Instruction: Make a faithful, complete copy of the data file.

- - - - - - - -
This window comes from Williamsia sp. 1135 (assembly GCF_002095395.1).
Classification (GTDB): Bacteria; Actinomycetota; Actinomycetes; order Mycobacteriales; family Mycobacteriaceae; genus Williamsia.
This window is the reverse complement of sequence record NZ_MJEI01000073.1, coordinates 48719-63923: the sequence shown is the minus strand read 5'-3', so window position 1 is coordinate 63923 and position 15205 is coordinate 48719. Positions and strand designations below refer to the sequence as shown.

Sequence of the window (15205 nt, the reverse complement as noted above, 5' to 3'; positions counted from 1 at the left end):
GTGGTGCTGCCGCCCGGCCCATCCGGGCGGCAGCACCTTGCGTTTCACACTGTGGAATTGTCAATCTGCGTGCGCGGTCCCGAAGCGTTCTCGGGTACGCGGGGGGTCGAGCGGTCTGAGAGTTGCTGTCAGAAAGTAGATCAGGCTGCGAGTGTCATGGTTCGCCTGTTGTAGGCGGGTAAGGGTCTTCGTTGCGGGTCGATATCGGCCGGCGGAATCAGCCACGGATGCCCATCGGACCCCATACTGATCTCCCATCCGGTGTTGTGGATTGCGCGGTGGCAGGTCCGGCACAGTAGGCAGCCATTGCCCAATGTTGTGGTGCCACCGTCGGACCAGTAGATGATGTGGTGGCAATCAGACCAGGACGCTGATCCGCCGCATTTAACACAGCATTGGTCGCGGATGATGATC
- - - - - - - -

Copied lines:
This window comes from Williamsia sp. 1135 (assembly GCF_002095395.1).
Classification (GTDB): Bacteria; Actinomycetota; Actinomycetes; order Mycobacteriales; family Mycobacteriaceae; genus Williamsia.
This window is the reverse complement of sequence record NZ_MJEI01000073.1, coordinates 48719-63923: the sequence shown is the minus strand read 5'-3', so window position 1 is coordinate 63923 and position 15205 is coordinate 48719. Positions and strand designations below refer to the sequence as shown.

Sequence of the window (15205 nt, the reverse complement as noted above, 5' to 3'; positions counted from 1 at the left end):
GTGGTGCTGCCGCCCGGCCCATCCGGGCGGCAGCACCTTGCGTTTCACACTGTGGAATTGTCAATCTGCGTGCGCGGTCCCGAAGCGTTCTCGGGTACGCGGGGGGTCGAGCGGTCTGAGAGTTGCTGTCAGAAAGTAGATCAGGCTGCGAGTGTCATGGTTCGCCTGTTGTAGGCGGGTAAGGGTCTTCGTTGCGGGTCGATATCGGCCGGCGGAATCAGCCACGGATGCCCATCGGACCCCATACTGATCTCCCATCCGGTGTTGTGGATTGCGCGGTGGCAGGTCCGGCACAGTAGGCAGCCATTGCCCAATGTTGTGGTGCCACCGTCGGACCAGTAGATGATGTGGTGGCAATCAGACCAGGACGCTGATCCGCCGCATTTAACACAGCATTGGTCGCGGATGATGATC